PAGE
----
From A Library: Ultimate Power

Ultimate Power #1‒9 by Brian Michael Bendis, J Michael Straczynski, Jeph Loeb and Greg Land

I enjoyed Supreme Power, the revamp of the Squadron Supreme by JMS and Gary Frank for the Max imprint back in 2003, and I like Bendis; I don’t like Jeph Loeb or Greg Land, so this collection was always going to be a mixed bag. However, my love of story overcame me.

The overwhelming aspect of this crossover between Marvel’s Ultimate and Supreme Power universes is the art of Greg Land ‒ I was familiar with it through the remix by MGK ‒ and the Porn Face phenomenon. You want to read the story but you are distracted by the strange facial expressions of both the women and the men; even the photo reference for each character can change from panel to panel. He’s more obsessed with the female mouth and form in general ‒ any excuse to draw buttocks and breasts and really shallow hips, and Land uses it. He may make things superficially pretty but his storytelling is weak and his characters are static.

As for the story itself, the first third (by Bendis) is the meeting of the Ultimate and Supreme characters; this is handled well by Bendis because it is nearly all dialogue between the heroes. The Squadron Supreme turn up, talk, fight, then there is exposition as they explain why everything is going on ‒ Reed sent data retrievers into different dimensions, which caused organic things to attack the Supreme universe, so they want to take him back to answer for his crimes.

The middle third is written by JMS, and involves the Ultimates going to the Supreme universe, have an issue-long fight, then some more fighting before the reveal: Dr Doom is the man behind things. The superhero action is obviously the main lure in a big crossover series like this but it is very flat, just sitting there on the page. This is a similar problem with the other notorious photorealist, Alex Ross: they are good for covers and posters but their interiors are a little dull. For example, a full page of the Torch putting some nova in an Invisible Girl sphere with Hyperion in the middle of it is bland; a double-page spread of Thor vortexing the Ultimates ship is decidely ho-hum. During these issues, the only let up from these pages is JMS dialogue, which can be a little obtuse at times.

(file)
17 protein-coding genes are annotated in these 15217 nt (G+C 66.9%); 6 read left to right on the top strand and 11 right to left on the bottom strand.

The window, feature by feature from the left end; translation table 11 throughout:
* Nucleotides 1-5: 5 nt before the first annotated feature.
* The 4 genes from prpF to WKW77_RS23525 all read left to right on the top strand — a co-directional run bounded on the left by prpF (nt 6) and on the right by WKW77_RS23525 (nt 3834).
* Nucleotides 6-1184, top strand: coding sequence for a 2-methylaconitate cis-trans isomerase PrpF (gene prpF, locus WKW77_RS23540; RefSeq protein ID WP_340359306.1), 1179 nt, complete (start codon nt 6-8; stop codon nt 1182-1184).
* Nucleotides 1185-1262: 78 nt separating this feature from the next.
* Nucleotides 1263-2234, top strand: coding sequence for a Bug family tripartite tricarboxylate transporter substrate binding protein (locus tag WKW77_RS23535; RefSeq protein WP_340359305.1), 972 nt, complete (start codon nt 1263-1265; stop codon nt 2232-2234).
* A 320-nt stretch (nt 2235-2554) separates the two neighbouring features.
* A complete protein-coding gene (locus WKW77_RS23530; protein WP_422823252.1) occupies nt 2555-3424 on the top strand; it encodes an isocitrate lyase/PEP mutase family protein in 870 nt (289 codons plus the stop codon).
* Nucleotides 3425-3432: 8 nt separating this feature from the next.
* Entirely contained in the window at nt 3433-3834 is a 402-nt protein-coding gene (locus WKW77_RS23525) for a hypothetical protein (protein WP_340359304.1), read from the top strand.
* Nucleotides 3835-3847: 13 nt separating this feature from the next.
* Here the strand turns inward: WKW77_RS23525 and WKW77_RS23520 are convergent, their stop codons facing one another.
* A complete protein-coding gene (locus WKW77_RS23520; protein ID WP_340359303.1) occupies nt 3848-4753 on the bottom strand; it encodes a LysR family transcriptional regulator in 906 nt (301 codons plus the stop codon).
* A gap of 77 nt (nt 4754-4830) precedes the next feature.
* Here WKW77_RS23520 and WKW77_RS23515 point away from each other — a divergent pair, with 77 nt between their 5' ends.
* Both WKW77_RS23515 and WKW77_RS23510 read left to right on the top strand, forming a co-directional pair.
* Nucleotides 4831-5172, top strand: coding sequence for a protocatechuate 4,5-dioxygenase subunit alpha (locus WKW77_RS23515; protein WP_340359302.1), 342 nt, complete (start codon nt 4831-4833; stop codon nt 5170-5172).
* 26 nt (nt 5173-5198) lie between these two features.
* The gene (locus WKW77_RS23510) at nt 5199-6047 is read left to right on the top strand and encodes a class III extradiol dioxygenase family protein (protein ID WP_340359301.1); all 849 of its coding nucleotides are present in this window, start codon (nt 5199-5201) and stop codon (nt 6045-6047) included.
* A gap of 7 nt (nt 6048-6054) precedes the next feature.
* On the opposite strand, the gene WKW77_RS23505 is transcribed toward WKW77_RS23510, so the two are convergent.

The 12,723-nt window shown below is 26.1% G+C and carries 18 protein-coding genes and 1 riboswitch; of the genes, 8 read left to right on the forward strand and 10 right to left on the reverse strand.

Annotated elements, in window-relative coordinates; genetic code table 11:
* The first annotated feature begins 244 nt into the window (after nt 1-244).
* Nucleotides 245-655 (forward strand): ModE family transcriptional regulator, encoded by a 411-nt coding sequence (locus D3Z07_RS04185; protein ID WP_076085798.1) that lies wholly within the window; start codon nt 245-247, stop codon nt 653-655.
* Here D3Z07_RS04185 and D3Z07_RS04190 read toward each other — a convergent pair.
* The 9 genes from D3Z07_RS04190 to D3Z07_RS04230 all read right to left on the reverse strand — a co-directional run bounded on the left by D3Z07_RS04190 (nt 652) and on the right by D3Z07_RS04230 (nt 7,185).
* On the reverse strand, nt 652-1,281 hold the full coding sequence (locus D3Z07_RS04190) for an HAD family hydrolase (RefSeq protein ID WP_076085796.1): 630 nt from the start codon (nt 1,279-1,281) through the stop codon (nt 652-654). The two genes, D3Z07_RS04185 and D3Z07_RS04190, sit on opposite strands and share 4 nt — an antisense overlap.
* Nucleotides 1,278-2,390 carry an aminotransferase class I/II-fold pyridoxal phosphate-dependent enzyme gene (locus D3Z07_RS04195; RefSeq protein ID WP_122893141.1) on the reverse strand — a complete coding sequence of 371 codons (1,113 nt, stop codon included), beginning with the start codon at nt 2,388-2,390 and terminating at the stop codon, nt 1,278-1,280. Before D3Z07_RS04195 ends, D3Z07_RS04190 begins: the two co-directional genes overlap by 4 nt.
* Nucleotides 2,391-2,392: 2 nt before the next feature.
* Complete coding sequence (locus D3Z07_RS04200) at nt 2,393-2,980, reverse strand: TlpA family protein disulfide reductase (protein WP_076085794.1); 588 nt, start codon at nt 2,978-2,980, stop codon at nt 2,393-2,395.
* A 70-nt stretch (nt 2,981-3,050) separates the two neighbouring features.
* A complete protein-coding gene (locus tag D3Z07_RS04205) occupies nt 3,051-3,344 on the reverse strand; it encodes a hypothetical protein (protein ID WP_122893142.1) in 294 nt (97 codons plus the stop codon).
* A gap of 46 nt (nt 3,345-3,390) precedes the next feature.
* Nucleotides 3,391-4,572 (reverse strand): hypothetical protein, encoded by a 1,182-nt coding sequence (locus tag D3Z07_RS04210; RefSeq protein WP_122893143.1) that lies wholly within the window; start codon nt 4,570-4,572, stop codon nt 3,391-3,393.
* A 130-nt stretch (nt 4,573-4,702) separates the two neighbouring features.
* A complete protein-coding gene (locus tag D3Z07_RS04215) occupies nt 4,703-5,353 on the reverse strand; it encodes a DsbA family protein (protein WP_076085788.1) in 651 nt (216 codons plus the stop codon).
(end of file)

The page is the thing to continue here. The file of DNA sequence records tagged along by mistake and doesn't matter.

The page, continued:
The final three issues are the product of the workman yet inexplicably ‘big name’ Loeb, playing to his strengths of over-the-top largesse with little substance. We discover that Fury got Doom to reprogam the data probes but Doom did his own thing and made a deal with a member of the Squadron Supreme, Emil Burbank, the super genius, who created the infection that was killing the Supreme universe as a way to kill Hyperion under order of the US military of their world. Then, the fan-pleasing return of old-school superheroes with Wanda’s magic causing the split of the Squadron Supreme into the new versions and the old versions. This is very indulgent but it’s par for the course for a big event these days. The story ends with Fury unleashing the Hulk, with more fighting and everything working out. The trappings may be more sophisticated in the modern crossover, but it’s not necessarily more impressive than the old-fashioned counterpart. A bit of a disappointment.

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